By Olivia Solon, Wired UK
The accelerometers in many smartphones could be used to decipher what you type into your PC keyboard — including passwords and email content — according to computer scientists at Georgia Tech.
The technique involves working through probability by detecting pairs of keystrokes, rather than individual keys. It models “keyboard events” in pairs and then works out whether the pair of keys pressed is on the left or the right side of the keyboard and whether they are close together or far apart on the QWERTY keyboard. Once it has worked this out, it compares the results to a preloaded dictionary where each word has been broken down in the same way.
As an example, the word “canoe” is made up of four keystroke pairs. These are: “C-A, A-N, N-O and O-E”. The code is translated by the program as Left-Left-Near, Left-Right-Far, Right-Right-Far and Right-Left-Far. This is compared to the dictionary (that has also been translated in according to this code) and then suggests the most likely word. With a dictionary of around 58,000 words, the system has achieved word detection rates as high as 80 percent.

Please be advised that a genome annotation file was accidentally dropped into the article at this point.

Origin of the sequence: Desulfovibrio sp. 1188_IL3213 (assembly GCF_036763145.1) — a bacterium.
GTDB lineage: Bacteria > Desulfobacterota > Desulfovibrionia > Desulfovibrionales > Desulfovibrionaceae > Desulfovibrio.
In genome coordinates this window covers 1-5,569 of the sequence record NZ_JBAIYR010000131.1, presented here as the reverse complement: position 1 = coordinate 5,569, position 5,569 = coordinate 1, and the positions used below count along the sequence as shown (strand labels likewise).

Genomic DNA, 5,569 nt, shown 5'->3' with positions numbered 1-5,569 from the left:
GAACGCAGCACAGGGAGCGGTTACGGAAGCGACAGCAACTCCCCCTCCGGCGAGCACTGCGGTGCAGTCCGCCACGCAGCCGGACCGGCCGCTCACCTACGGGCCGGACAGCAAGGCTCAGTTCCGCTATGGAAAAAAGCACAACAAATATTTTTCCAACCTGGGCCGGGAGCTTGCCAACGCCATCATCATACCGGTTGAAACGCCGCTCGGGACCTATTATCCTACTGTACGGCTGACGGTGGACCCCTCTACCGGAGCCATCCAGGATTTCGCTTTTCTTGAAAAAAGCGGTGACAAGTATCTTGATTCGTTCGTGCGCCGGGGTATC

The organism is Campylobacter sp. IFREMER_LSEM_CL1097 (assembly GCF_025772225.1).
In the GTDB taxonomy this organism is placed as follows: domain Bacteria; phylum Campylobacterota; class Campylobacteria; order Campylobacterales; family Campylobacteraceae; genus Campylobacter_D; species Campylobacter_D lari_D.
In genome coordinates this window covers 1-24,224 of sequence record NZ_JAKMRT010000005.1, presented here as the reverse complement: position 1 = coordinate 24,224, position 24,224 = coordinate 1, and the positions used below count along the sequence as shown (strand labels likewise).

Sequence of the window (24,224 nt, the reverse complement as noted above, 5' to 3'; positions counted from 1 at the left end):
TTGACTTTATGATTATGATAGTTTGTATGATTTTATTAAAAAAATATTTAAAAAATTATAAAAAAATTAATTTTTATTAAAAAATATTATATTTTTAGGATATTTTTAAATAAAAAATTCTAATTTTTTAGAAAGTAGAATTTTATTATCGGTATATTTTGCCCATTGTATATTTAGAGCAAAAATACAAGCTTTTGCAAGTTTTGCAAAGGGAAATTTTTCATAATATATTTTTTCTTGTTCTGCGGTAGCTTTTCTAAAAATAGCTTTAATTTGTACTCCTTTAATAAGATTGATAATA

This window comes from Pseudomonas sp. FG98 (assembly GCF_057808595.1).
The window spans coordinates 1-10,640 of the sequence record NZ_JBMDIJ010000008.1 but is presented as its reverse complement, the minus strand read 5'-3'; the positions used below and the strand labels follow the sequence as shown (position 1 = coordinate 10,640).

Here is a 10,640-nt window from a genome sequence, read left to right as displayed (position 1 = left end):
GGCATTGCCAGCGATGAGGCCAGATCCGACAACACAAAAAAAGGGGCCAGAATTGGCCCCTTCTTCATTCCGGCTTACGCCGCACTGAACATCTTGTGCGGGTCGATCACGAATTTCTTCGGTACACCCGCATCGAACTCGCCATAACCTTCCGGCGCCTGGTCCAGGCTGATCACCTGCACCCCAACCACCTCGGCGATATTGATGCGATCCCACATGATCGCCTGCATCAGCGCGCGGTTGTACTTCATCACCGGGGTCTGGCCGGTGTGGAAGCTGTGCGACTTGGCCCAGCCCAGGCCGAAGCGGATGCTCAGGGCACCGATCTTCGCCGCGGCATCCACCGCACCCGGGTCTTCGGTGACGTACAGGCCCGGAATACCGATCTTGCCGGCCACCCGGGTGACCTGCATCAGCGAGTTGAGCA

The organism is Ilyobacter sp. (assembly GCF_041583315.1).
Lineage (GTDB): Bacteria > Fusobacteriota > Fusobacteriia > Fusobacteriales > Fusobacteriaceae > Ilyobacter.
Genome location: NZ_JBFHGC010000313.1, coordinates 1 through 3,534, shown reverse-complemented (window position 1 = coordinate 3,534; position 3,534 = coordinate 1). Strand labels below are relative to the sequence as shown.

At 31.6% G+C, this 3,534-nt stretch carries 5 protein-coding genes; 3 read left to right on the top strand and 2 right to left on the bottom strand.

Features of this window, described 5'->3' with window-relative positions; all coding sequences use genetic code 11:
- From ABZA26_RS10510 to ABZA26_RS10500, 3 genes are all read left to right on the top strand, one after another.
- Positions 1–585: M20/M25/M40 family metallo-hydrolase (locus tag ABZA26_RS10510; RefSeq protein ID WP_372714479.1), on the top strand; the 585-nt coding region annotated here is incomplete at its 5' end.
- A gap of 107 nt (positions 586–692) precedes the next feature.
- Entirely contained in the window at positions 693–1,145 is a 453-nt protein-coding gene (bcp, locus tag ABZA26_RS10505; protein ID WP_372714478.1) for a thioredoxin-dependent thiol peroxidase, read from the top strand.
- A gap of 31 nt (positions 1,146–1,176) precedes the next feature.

The technique is not easy. Patrick Traynor, assistant professor at Georgia Tech’s School of Computer Science explains: “We first tried our experiments with an iPhone 3GS, and the results were difficult to read. But then we tried an iPhone 4, which has an added gyroscope to clean up the accelerometer noise, and the results were much better. We believe that most smartphones made in the past two years are sophisticated enough to launch this attack.”
Previous studies have used microphone vibrations to pick up on typing patterns, but a microphone is much more sensitive than an accelerometer. Your typical smartphone microphone can sample vibrations at 44,000 times per second, while the accelerometers sample just 100 times per second. Microphones also tend to be more secure than accelerometers; the phones operating system tends to ask users whether to give any new applications access to built-in sensors, but the accelerometer is rarely protected in this way.
Of course, your phone would have to be infected with some spyware first, but this could be achieved through a seemingly-innocuous application that doesn’t ask to use any of the phone sensors that might make you suspicious. Once downloaded, the keyboard detection malware could be activated so the next time you start typing with your phone next to you, it could be listening.
If you are worried that your phone might be spying on you — something that the researchers say is very unlikely because it’s so hard to do — you can just leave your phone in your bag or in a pocket.
Image: William Brawley/Flickr